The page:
Sean Street : but that's an extraordinary irony isn't it that it's the BBC licensing this man to do all his research for him, and put in to a BBC publication ?


Keith Wallis : Oh ! This is true. Of course, by that time, Reith didn't really you know, sort of realise the threat that Plugge would become !


Sean Street : but some people in the BBC were beginning to show concern about potential commercial competition. An internal memo dated 5th of November 1929 signed Foreign Director BBC reads : this move is definitely one of hostility to the BBC and should not be countenanced. Then at the end of the memo, written in free hand and thought to be by Reith himself are the words : my reaction is why worry when 10 per cent of our listeners are affected. Are we so afraid of competition? That attitude was to change and several box files of BBC memos stored at the written archives center in Caversham bear witness. By 1930, re-encounter Plugge again, testing out another device he was interested in : the car radio. While driving through France, stopping in the Normandy fishing port of Fecamp, he met the Director of the Benedictine Distillery there, Fernand Le Grand, who had an interesting sideline : broadcasting on the Wireless.


Keith Wallis : Le Grand told Plugge that one evening he was broadcasting, and he mentioned the name of a friend of his who was a shoe maker in Le Havre, and what good shoes he made, and his sales increased enormously. Of course Plugge pricked up his ears and thought wonderful, this is just what I'm looking for, a commercial radio station' and so he thought well I'd better do something, and he rushed off down to Le Havre to buy some Gramophone records. Before he could buy them, he had to go and get some money, so he went to the English Bank in Le Havre, The National Provincial, to draw his money to buy some records, And drew some money and while he was there, he was talking to the Teller and he said 'Do you happen to know of anybody who'd be prepared to go to Fecamp on a Sunday evening and put on a few Gramophone records ?' So the chap said 'Yes, I'd be rather interested in doing that myself ! I have a motorbike and I could drop over there and do it for you...' So his name was William Evelyn Kingwell, and he was really the first disc-jockey for Radio Normandy. And he carried on for a few weeks until Max Stanniforth arrived.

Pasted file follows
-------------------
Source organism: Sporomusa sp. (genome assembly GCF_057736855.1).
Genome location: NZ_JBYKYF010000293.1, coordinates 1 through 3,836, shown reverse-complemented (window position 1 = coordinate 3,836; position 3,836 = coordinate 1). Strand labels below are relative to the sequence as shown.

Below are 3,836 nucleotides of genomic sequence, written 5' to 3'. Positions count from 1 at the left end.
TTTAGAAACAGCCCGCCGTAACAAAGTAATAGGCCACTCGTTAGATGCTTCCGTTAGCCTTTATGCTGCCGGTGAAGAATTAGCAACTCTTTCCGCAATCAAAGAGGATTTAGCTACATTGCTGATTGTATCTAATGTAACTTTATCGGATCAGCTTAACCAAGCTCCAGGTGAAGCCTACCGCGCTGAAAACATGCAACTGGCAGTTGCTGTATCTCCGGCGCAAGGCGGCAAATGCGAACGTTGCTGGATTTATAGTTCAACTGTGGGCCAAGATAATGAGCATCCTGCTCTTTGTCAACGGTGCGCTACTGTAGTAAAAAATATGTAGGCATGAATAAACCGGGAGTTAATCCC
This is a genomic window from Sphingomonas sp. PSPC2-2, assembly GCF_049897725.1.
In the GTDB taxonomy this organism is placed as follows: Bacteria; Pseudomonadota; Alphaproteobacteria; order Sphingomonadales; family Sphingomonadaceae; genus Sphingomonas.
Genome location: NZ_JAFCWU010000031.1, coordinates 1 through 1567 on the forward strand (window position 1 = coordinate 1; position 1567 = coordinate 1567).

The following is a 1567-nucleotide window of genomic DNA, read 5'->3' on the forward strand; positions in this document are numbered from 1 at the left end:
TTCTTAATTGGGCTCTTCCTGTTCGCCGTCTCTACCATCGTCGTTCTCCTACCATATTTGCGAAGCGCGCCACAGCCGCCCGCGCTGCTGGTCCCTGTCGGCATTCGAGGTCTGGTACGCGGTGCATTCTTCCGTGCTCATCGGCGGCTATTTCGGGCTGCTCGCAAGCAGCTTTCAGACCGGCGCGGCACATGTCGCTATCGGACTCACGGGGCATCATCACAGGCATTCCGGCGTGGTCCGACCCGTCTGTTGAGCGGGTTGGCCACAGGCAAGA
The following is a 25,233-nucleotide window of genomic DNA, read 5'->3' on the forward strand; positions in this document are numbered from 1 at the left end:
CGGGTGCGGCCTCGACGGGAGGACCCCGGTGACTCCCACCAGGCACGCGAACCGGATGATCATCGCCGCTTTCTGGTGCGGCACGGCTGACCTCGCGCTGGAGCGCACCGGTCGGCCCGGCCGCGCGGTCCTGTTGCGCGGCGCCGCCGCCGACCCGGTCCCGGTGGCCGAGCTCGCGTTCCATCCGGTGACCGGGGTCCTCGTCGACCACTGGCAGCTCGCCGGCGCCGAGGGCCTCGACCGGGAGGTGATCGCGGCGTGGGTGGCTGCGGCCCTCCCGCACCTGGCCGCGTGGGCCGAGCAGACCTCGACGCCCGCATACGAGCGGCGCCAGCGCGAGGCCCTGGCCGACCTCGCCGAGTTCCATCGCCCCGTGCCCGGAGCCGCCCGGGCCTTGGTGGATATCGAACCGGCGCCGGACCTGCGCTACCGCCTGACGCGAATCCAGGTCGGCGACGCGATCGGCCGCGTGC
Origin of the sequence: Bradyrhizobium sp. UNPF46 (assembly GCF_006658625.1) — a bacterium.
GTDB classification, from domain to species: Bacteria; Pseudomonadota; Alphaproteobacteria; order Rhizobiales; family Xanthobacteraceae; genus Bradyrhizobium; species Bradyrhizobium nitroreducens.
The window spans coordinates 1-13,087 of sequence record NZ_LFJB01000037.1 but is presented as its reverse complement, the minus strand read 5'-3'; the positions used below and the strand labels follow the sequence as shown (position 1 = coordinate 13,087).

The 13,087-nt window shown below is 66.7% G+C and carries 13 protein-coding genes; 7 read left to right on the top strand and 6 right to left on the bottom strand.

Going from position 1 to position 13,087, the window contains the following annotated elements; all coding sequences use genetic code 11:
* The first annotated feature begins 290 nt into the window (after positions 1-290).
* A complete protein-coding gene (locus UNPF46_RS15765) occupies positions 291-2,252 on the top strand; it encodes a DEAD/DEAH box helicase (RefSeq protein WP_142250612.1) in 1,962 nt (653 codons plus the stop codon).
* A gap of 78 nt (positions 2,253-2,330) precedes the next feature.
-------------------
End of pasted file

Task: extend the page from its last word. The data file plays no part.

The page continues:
Max Stanniforth : I was desperate for a job, and I answered an advertisement in the Daily Telegraph from Captain Plugge, and I went and saw him, and the result was that I got the job as running Radio Normandy. He sent me over there with instructions to do more or less what I thought best, with a box of records. I would go to the microphone and announced it was I. B. C. now starting its nightly transmissions for listeners in England and I would say straight away 'We are starting off our program tonight with a popular Foxtrot ''Life is just a bowl of Cherries', or whatever it was, and off we went !


Extract : Life is just a bowl of Cherries...


Sean Street : Max Stanniforth, from a Radio 4 program, 'the first pirate'. This was the real beginning of Plugge's IBC, the grandly called International Broadcasting Company. Its first premises were here, in Hallam street at number 11, under the girders of the then emerging Broadcasting House. That address has since been swallowed up by a post war rear extension to B. H. (Broadcasting House), itself now replaced by a vast hall of a building site from which is slowing emerging a new 21st century Digital BBC. The close proximity between the two is to become almost a metaphor for competition. Radio Fecamp became Radio Normandy. It was a small beginning which quickly developed. Many names who went on to become familiar household friends via the BBC after the 2nd world war had their first chance on the continental stations. Among them, Bob Danvers-Walker recorded here in the early 1980's for 'Searching the ether', a feature about the early days of music radio.


Bob Danvers-Walker : Putting on hand wound Gramophone records, and we would have about these breakable 78 RPM disc on, and away we would go during your transmission times. Well, the success of these things was so fantastic, the south of England was our stamping ground. People would tune in to Radio Normandy because that was what people used to what we used to call 'Search the ether'. This was twiddle the old knobs to their set and pick up stations from all over the continent. And the better the set, the further they could range. So that when they heard these English programmes, particularly when the BBC was not on the air, they would tune in to these things like crazy, because we put out the kind of things that Radio 1 now and local commercial radio puts out ad nauseum. All the pop music from beginning to end of our transmission times. But of course, we did expand, and at no time at all, from these earliest beginnings, grew literally an empire. Now, ultimately, during the time, I think it was 9 years before the war killed it, I was responsible for installing and establishing commercial radio programmes from 9 different stations. Well apart from Fecamp, there was Toulouse (they sent me down to the south of France to open up on Toulouse), There was Poste Parisien in Paris, Radio Lyon, there was... Then the Spanish circuit opened up in 1933 or 34, just before the Spanish Civil War, because I was there 2 revolutions before it, in Madrid ! That was a hairy chested moment I can tell you. So there was Radio Madrid, San Sebastian, Barcelona, and Valencia.


Sean Street : But what made these stations so increasingly popular as the 1930's progressed ? What were they providing that domestic listeners couldn't get from the BBC ?


Keith Wallis : Well, Reith felt he had very strong views on what should be broadcast, and what shouldn't be broadcast, particularly on a Sunday. To him, Sunday was the day of rest, the day that he went to church services, and the thought that somebody should be polluting his broadcasting area with dance music on a Sunday, well... It was only in the evening, he didn't think it was right.